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Home » Mechanisms of Low-Frequency Variability of the Atmospheric Circulation Over the 20th Century
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Mechanisms of Low-Frequency Variability of the Atmospheric Circulation Over the 20th Century

All climate models predict a weakening of the tropical atmospheric circulation in response to anthropogenic increases in greenhouse gases. Analysis of climate model simulations from the CMIP4 archive indicate that the atmospheric circulation may weaken by as much as 25% by the end of the century (Vecchi and Soden, 2006). However, observed variability of the Walker circulation over the past few decades appears dominated by unforced internal variability (Burgman et al. 2008). This decadal variability in the atmospheric circulation also appears to be amplified by the response of low-level clouds (Clement et al. 2009), and hence these clouds may be an important component of decadal variability. Circulation changes can have significant impacts on cloud feedbacks in response to anthropogenic warming, particularly marine stratocumulus clouds, which have been identified as one of the main sources of uncertainty in global warming projections. While our prior work has identified patterns of decadal variability in the tropical circulation, the causes of these changes and their implications for climate are still not known. For example, what are the relative contributions of internally-generated variability and external forcing? What role does the ocean play in generating decadal atmospheric variability? What role do low clouds play on decadal and longer-timescales? We propose to address these questions with a modeling and diagnostic study that is focused on three separate tasks:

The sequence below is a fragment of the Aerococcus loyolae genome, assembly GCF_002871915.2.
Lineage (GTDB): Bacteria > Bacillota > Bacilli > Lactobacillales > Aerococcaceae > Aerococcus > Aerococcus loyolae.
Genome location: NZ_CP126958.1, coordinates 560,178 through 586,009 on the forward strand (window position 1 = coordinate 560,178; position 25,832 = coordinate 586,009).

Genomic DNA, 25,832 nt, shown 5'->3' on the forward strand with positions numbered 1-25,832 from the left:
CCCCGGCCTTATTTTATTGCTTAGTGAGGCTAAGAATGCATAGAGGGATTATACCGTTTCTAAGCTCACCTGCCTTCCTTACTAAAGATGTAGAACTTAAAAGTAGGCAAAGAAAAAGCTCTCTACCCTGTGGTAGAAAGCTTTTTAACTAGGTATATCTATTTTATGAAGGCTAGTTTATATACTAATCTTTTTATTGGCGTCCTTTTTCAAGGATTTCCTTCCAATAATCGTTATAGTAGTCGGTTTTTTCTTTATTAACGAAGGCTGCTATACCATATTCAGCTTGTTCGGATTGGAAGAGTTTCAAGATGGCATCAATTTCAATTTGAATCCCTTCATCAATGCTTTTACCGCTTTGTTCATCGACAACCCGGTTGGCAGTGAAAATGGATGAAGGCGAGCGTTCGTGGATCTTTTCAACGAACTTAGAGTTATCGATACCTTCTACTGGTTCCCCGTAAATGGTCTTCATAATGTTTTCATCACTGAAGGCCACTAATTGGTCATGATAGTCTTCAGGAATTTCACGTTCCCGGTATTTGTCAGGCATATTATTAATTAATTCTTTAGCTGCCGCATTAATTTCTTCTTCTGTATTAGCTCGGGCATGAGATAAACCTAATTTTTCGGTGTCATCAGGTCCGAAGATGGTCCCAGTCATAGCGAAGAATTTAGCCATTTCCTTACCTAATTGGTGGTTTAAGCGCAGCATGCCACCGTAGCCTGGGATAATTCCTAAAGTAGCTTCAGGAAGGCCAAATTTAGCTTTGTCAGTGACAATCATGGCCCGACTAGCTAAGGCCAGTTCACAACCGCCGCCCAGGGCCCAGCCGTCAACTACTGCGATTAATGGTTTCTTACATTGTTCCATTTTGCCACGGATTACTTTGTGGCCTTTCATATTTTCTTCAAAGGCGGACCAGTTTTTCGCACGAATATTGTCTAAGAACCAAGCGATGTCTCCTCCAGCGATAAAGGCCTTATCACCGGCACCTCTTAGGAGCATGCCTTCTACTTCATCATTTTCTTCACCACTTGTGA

• Task I: Determine what aspects of low-frequency changes in the atmospheric circulation over recent decades can be attributed to unforced internal variability, or to external (anthropogenic and natural) climate forcings using both observations and CMIP5 climate model simulations under different forcing scenarios.

• Task II: Investigate the mechanisms of variability in the tropical atmospheric circulation using idealized climate model simulations

• Task III: Evaluate the impacts of atmospheric circulation changes on cloud feedback from marine stratocumulus clouds.

The proposed work will address the FY 2010 priority of ‘understanding the causes of climate variability over the observational record,’ and we will ‘attempt to quantify the roles of radiative forcing and natural climate variability for explaining the observed climate record.’

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